If you are interested in a career as a Career Consultant with a collegiate career services office, you may think you know it all, especially if you’ve worked closely with a career services professional. Michelle Foulke, Career Consultant for College of Agricultural and Environmental Sciences, College of Environment + Design, Odum School of Ecology and Warnell School of Forestry and Natural Resources at the University of Georgia, shares her insights from working in career services for the past three years.
What made you want to pursue working in ag career services?
Throughout my time in undergraduate and graduate school, I completed internships in housing, career services and judicial services. What I found unique about career services was that you can see the progress a student makes through an appointment, while that was not always the case in my other roles. There is something to be said about a student seeking out your advice instead of being required to meet with you, student appointments are usually the highlight of my entire day.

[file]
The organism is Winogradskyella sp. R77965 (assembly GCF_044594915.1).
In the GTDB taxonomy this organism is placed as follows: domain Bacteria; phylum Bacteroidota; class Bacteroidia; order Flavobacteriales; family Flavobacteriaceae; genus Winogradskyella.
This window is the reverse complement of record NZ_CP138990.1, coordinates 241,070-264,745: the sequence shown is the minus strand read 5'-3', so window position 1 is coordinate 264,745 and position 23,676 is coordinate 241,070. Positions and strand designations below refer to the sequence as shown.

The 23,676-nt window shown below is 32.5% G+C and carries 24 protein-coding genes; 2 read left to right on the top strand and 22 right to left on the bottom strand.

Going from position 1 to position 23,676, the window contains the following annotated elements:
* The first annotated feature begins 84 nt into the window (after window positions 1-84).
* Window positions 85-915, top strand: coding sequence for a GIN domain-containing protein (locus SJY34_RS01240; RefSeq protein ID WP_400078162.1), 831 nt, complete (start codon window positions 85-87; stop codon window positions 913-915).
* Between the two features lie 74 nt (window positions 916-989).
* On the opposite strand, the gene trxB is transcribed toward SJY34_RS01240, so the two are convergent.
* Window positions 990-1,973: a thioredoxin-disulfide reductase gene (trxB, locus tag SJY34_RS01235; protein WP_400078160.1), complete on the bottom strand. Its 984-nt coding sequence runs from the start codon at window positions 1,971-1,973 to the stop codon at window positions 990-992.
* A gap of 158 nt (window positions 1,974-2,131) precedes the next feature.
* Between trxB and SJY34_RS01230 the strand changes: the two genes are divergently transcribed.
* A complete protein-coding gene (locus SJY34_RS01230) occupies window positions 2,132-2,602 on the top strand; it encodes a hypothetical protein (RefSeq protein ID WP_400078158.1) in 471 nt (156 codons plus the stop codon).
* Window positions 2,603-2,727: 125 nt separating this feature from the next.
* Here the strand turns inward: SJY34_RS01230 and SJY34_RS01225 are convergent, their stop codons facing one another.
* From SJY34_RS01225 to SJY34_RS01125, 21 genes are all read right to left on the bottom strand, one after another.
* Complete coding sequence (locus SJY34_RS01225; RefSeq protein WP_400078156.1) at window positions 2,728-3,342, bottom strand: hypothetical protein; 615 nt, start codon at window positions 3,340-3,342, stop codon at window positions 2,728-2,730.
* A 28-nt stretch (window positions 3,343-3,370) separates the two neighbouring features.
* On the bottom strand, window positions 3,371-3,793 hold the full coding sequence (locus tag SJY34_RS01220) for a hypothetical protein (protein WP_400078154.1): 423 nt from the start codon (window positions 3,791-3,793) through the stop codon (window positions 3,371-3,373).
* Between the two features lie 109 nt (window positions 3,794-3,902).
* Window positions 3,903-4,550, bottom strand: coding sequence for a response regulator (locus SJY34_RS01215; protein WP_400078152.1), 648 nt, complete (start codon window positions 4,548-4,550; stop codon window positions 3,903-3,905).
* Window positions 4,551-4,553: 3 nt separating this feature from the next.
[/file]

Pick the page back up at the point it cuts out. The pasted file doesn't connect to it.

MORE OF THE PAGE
Having a job that requires working nights, weekends or holidays is a rite of passage for most 20 something’s. Ask around and those who have been in the workforce for several years will most likely have stories to tell about a previous job with less than ideal hours. Couple this with the reality that agriculture is not a Monday through Friday, 8 a.m. to 5 p.m. industry and it’s very likely you’ll take a job with difficult hours at some point in your career. So add “I Will Survive” to your music playlist, crank it up and utilize these tips to not only survive but thrive!
● Be aware that it will take your body time to adjust to the new schedule. However, with time it will become your new normal. Be patient and resilient in making the changes to your daily schedule.